Salesforce was an early adopter of artificial intelligence (AI) with its Einstein recommendation tools, but it is taking a cautious approach to deploying the latest AI trend, generative AI.
It’s been a month since Salesforce CEO Marc Benioff tweeted, “Get ready to be wowed by Salesforce EinsteinGPT! It generates leads, closes deals, and even makes coffee (just kidding, but wouldn’t that be amazing?)”
On the eve of the company’s Trailblazer DX ’23 developer conference, though, Einstein GPT still wasn’t ready. “We’re still very early days,” Salesforce Service Cloud GM Clara Shih said in a conference call to demonstrate Einstein GPT to journalists. “We’re testing and validating and iterating before we launch these products as generally available.”
Salesforce has committed to building AI that is responsible, inclusive, accountable, transparent and empowering, a series of values similar to those espoused in the Rome Call for AI Ethics.
Interest in generative AI from customers is high, Shih said. “We have pilots across every single cloud that is happening, and many of them are oversubscribed,” she said.
It’s easy to see why they’re interested: Generative AI tools such as ChatGPT can write sales proposals or respond interactively to customer complaints far quicker and more cost-effectively than a person. But there are dangers: the models such generative AI tools use to decide which word to write next can occasionally “hallucinate,” generating wildly inaccurate or inappropriate recommendations, and making it risky for enterprises to use them unsupervised.
In a period of great economic uncertainty, enterprises are focusing on customer experience and customer retention, said Gartner distinguished analyst Gene Alvarez. “AI brings hopes of providing great customer experiences at scale while not driving costs higher,” he said.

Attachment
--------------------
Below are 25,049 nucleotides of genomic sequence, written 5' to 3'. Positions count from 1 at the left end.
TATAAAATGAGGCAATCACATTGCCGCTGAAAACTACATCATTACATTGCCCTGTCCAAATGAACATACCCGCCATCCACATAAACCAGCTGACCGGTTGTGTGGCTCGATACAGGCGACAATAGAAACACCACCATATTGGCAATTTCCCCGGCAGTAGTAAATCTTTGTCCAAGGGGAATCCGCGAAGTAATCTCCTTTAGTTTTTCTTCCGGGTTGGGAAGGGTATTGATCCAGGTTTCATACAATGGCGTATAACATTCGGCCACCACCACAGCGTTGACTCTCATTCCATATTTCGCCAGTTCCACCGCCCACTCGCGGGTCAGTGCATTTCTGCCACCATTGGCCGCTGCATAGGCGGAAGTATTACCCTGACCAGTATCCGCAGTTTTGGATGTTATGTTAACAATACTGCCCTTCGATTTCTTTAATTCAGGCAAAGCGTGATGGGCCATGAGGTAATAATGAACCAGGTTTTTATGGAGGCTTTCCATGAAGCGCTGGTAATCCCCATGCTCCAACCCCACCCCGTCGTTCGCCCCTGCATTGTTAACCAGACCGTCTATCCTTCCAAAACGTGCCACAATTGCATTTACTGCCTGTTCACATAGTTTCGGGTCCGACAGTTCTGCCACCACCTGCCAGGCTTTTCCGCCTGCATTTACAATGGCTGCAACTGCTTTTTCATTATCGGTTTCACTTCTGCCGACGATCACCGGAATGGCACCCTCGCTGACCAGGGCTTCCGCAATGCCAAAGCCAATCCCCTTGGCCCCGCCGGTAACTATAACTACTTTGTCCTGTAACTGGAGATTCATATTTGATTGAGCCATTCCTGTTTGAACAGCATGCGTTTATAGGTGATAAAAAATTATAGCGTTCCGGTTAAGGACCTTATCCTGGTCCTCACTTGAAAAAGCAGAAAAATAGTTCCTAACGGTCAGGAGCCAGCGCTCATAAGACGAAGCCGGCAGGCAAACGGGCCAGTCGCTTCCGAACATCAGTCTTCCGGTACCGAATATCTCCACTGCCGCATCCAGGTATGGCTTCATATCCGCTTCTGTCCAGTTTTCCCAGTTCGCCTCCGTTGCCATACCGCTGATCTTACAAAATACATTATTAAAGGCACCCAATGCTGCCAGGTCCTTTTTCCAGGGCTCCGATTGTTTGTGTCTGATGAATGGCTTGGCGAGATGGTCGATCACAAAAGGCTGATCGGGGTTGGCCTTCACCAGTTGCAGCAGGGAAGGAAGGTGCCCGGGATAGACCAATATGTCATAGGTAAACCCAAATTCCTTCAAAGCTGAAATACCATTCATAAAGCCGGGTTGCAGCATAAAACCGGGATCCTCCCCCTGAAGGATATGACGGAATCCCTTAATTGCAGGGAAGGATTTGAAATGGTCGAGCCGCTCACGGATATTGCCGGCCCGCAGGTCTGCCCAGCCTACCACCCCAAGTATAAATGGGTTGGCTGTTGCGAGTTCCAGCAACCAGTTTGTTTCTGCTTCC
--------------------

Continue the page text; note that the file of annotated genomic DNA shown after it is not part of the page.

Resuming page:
But imperfections in the output of today’s generative AIs mean that human review is needed, he said. “Salesforce appears to be taking its time to navigate all these issues in advance of the release, which is a prudent approach,” he added.
What will Einstein GPT do?
Einstein GPT is not one product but five: Einstein GPT for Service, for Sales, for Marketing, for Slack and for Developers.
When they’re eventually released, they’ll offer enterprises ways to incorporate suggestions from a generative AI model into their Salesforce workflows. These suggestions will be based on the data used to train the generative AI model, and also on the data held in an enterprise’s Salesforce system.
“We’ve got the relevant context to really make the most out of generative AI,” said Shih. “Our Salesforce Data Cloud means we can allow the generative AI to continuously adapt as customer information and needs change.”
Einstein GPT for Service will prompt service agents with responses to customer questions and requests, summarize the interaction to create case notes, and even extract relevant information to generate new knowledge base articles, she said.
For sales staff, Einstein GPT for Sales will summarize news about accounts and identify key contacts, as well as generate drafts for sales emails. The creation of targeted email campaigns, ads and landing pages will be the preserve of Einstein GPT for Marketing.
Einstein GPT for Slack will provide natural language access to CRM functions from within the Slack messaging platform that Salesforce acquired in 2021, while Einstein GPT for Developers will automatically create code snippets and test cases based on comments in code.